This incident stands as a reminder to one in which a Group of Eminent Persons were rebuffed, when they attempted last year to lend a hand in mediating the political crisis in that country.

Recent events in Zimbabwe wherein the MDC-T Party has disengaged from the structures of the Unity Government, all point to the act of bad faith in the implementation of the Global Peace Agreement (GPA), on the part of ZANU-PF.

Botswana holds the strong view that, there should be genuine power sharing within the Unity Government as prescribed under the GPA. A situation of domination by one party is not acceptable, and should not be tolerated.

The Ministry wishes to urge SADC through its structures to take firm measures to ensure that the Parties live up to the commitments they made under the GPA and to SADC.

Failure to honour these commitments leaves no other choice, than the calling for fresh elections under international supervision, to allow for the Zimbabweans to choose freely their leaders.

The United Nations’ torture investigator has blamed Zimbabwe’s president Robert Mugabe for banning him from entering the country.

Manfred Nowak was forced to return to South Africa in what he described as a "serious diplomatic incident" that reflected a split in Zimbabwe’s coalition government.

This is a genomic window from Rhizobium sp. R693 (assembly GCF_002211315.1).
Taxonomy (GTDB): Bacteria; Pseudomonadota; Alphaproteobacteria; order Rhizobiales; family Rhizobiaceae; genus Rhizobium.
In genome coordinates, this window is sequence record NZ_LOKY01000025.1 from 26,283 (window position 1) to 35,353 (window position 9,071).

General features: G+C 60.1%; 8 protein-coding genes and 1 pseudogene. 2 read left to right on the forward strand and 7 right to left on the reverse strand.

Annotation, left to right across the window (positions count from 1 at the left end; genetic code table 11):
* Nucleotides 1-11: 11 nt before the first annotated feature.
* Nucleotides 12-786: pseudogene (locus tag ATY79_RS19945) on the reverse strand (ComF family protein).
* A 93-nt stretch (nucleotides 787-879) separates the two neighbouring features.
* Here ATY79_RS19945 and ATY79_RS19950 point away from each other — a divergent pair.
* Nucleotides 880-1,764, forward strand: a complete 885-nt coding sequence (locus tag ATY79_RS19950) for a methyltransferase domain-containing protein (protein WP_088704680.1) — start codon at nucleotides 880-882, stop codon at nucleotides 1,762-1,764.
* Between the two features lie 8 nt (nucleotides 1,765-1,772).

"There are certainly some parts of the government who do not want me to assess the current conditions of torture," he said, adding he thought Mr Mugabe was behind the decision.

"There are strong indications that this was not just done by the Ministry of Foreign Affairs without at least the knowledge or instruction by President Mugabe," Mr Nowak said.

He had been due to meet Zimbabwe’s Prime Minister Morgan Tsvangirai, long Mugabe’s rival but now joined in a rocky coalition, at the start of a mission to investigate alleged attacks on Tsvangirai supporters by militants linked to Mugabe’s ZANU-PF party.

Mr Tsvangirai, a long-time opposition leader, joined the government with Mr Mugabe in February, but withdrew temporarily from Cabinet earlier this month after accusing ZANU-PF of human rights violations.

Mr Nowak called his treatment "alarming" evidence of the split in the southern African country’s coalition government.

He had received word from other Zimbabwean officials that he should not go there only after he had flown from Austria to South Africa en route to neighbouring Zimbabwe.

However, Mr Nowak flew to Zimbabwe on Wednesday, citing his invitation from Mr Tsvangirai. When he arrived, airport immigration officials told him the foreign ministry had not cleared his meeting with the prime minister, he said. He spent the night in the airport. "I have never been treated as rudely by any government as the government of Zimbabwe," he said.

Mr Nowak said that he contacted Mr Tsvangirai’s office from the airport, which sent a high-level delegation to fetch him but it was barred by airport security. Mr Tsvangirai’s spokesman said the trip had been cleared and that he could not immediately say why he had been barred.